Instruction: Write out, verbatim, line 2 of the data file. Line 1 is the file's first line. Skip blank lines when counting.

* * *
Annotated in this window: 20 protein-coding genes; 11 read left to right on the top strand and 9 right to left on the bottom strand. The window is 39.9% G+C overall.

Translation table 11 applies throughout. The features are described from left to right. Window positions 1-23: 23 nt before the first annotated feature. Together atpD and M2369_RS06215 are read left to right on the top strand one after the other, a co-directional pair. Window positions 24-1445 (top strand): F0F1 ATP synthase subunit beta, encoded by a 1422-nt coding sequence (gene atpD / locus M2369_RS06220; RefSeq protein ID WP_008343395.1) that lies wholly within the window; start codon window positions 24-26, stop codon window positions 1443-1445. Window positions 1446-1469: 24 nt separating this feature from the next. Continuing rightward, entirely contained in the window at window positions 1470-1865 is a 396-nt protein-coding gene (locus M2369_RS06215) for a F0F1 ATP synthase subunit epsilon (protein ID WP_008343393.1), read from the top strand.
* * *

Translation table 11 applies throughout. The features are described from left to right. Window positions 1-23: 23 nt before the first annotated feature. Together atpD and M2369_RS06215 are read left to right on the top strand one after the other, a co-directional pair. Window positions 24-1445 (top strand): F0F1 ATP synthase subunit beta, encoded by a 1422-nt coding sequence (gene atpD / locus M2369_RS06220; RefSeq protein ID WP_008343395.1) that lies wholly within the window; start codon window positions 24-26, stop codon window positions 1443-1445. Window positions 1446-1469: 24 nt separating this feature from the next. Continuing rightward, entirely contained in the window at window positions 1470-1865 is a 396-nt protein-coding gene (locus M2369_RS06215) for a F0F1 ATP synthase subunit epsilon (protein ID WP_008343393.1), read from the top strand.